AMX0035 was generally well tolerated. Nearly all patients in both groups had one or more adverse events. Events occurring at 2% or greater frequency in the AMX0035 group were primarily gastrointestinal (diarrhea, nausea, salivary hypersecretion, and abdominal discomfort).
Serious adverse events were more common in the placebo group (19% vs 12%). The incidence of respiratory serious adverse events was 8% in the placebo group and 3% in the AMX0035 group.
More patients on active treatment than placebo (19% vs 8%) stopped the trial regimen early owing to adverse events. The most common adverse events leading to discontinuation of the trial regimen were diarrhea and respiratory failure.
The trial was “too short for us to detect an effect on survival,” Paganoni told Medscape Medical News. Most of the participants who completed the trial elected to enroll in an open-label extension study and receive AMX0035 long-term. “This is important because it will teach us about the impact of AMX0035 on survival,” said Paganoni.
Interim data from the ongoing open-label extension study are being submitted to a peer-reviewed journal shortly and will be published in the coming months.
“There has been understandable frustration with the slow pace of development of therapy for ALS,” Michael Benatar, MD, PhD, University of Miami Miller School of Medicine, Miami, Florida, and Michael McDermott, PhD, University of Rochester Medical Center, Rochester, New York, comment in an accompanying editorial.
“Despite dozens of trials, few pharmacologic agents have emerged that affect functional decline or survival — and all only modestly so. Although the effects of sodium phenylbutyrate–taurursodiol are similarly modest, the incremental gains that they provide in the battle against ALS are a cause for hope,” they write.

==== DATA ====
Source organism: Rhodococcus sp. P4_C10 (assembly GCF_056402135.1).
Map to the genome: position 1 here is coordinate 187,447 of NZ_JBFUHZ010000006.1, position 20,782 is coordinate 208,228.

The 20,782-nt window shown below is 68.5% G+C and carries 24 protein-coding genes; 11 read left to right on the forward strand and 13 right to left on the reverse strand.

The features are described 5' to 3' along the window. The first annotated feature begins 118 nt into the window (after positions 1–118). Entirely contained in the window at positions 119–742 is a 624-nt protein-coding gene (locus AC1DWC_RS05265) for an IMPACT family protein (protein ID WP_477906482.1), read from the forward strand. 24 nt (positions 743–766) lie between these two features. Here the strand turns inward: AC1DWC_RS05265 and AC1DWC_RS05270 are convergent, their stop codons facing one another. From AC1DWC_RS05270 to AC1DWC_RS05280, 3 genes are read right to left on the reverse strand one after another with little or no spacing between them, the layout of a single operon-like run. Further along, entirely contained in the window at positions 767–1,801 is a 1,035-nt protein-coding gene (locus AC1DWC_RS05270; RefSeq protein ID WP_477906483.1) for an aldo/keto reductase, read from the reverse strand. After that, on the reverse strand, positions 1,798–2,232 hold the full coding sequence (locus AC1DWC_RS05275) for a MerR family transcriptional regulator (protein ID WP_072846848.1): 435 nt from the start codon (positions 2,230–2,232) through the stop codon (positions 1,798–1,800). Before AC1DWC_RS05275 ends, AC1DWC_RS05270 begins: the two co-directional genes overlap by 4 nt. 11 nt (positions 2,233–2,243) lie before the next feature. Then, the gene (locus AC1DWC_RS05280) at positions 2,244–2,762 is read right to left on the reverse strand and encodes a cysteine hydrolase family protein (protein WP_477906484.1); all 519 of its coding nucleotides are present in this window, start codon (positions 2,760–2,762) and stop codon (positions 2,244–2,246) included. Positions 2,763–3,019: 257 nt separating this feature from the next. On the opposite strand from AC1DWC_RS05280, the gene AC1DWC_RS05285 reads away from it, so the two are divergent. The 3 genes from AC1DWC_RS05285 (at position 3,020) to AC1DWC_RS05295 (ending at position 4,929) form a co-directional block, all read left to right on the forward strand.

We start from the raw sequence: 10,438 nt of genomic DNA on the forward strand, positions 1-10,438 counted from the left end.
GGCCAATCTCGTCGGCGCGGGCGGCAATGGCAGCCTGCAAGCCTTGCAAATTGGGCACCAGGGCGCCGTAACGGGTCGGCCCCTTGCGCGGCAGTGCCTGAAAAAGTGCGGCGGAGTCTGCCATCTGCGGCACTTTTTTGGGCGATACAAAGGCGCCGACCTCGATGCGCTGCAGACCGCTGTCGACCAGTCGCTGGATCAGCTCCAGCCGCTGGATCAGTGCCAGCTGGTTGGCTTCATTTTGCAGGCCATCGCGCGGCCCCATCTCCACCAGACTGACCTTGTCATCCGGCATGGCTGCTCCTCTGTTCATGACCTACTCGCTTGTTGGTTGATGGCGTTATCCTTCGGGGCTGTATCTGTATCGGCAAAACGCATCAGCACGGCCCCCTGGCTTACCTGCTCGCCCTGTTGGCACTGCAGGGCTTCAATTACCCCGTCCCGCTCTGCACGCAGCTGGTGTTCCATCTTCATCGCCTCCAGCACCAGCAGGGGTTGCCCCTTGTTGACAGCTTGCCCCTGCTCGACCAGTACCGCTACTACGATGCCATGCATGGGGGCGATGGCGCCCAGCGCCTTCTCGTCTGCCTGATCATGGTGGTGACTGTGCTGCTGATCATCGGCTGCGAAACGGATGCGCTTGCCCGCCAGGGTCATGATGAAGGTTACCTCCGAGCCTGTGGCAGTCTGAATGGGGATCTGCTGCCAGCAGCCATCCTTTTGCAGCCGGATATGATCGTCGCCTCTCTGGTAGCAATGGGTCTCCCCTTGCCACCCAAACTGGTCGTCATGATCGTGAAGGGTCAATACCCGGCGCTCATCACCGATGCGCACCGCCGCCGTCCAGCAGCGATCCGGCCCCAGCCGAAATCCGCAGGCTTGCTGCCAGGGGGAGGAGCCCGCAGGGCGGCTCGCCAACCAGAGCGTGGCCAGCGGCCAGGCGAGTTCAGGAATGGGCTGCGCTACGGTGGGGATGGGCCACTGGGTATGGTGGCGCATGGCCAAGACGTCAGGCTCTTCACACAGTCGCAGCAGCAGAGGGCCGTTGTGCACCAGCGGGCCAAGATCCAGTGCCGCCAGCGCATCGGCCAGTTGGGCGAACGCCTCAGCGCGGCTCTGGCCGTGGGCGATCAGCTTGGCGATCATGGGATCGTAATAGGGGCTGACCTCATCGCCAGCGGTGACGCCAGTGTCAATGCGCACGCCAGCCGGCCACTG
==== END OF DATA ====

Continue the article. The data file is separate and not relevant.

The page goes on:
They caution, however, that this study was enriched for patients with more rapidly progressive disease, which “raises questions about generalizability to the broader population of patients with ALS.”
“Although the patients who were enrolled in the trial may not be biologically different from the broader population of patients with ALS, the magnitude of therapeutic effect may be smaller in the latter,” Benatar and McDermott note.
They say in light of “residual questions about efficacy and the ability of patients to continue taking the drug,” they agree with the authors’ conclusion that “longer and larger trials are needed to evaluate the efficacy and safety of sodium phenylbutyrate–taurursodiol in persons with ALS.”
Given these “tantalizing preliminary data,” Benatar and McDermott say they look forward to “a confirmatory phase 3 trial.”
The study was supported by Amylyx Pharmaceuticals, the ALS Finding a Cure Foundation, and the ALS Association. Paganoni has received grants from Revalesio, Ra Pharma, Biohaven, Clene, and Prilenia. A complete list of disclosures for authors and editorialists is available with the original article.